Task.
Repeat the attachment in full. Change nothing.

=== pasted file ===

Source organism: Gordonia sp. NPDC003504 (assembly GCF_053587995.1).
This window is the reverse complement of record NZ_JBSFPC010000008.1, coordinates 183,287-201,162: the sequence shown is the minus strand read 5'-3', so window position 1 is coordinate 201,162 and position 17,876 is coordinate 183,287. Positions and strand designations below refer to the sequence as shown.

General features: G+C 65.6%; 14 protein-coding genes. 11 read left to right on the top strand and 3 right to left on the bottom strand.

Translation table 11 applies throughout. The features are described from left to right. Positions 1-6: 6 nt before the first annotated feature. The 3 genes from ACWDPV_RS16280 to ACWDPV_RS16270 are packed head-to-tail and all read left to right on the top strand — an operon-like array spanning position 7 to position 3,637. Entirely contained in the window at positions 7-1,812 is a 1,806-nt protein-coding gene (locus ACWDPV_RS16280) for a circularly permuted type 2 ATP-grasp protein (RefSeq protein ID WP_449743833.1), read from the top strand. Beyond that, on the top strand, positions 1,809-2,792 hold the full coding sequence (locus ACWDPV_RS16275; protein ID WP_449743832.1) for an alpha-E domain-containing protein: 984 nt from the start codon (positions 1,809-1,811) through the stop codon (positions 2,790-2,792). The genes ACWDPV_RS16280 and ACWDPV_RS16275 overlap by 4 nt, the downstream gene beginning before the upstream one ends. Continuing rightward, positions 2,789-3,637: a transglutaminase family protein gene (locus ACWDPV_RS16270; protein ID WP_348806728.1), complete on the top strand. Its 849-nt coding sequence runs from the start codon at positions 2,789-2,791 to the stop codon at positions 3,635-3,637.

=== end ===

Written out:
Source organism: Gordonia sp. NPDC003504 (assembly GCF_053587995.1).
This window is the reverse complement of record NZ_JBSFPC010000008.1, coordinates 183,287-201,162: the sequence shown is the minus strand read 5'-3', so window position 1 is coordinate 201,162 and position 17,876 is coordinate 183,287. Positions and strand designations below refer to the sequence as shown.

General features: G+C 65.6%; 14 protein-coding genes. 11 read left to right on the top strand and 3 right to left on the bottom strand.

Translation table 11 applies throughout. The features are described from left to right. Positions 1-6: 6 nt before the first annotated feature. The 3 genes from ACWDPV_RS16280 to ACWDPV_RS16270 are packed head-to-tail and all read left to right on the top strand — an operon-like array spanning position 7 to position 3,637. Entirely contained in the window at positions 7-1,812 is a 1,806-nt protein-coding gene (locus ACWDPV_RS16280) for a circularly permuted type 2 ATP-grasp protein (RefSeq protein ID WP_449743833.1), read from the top strand. Beyond that, on the top strand, positions 1,809-2,792 hold the full coding sequence (locus ACWDPV_RS16275; protein ID WP_449743832.1) for an alpha-E domain-containing protein: 984 nt from the start codon (positions 1,809-1,811) through the stop codon (positions 2,790-2,792). The genes ACWDPV_RS16280 and ACWDPV_RS16275 overlap by 4 nt, the downstream gene beginning before the upstream one ends. Continuing rightward, positions 2,789-3,637: a transglutaminase family protein gene (locus ACWDPV_RS16270; protein ID WP_348806728.1), complete on the top strand. Its 849-nt coding sequence runs from the start codon at positions 2,789-2,791 to the stop codon at positions 3,635-3,637.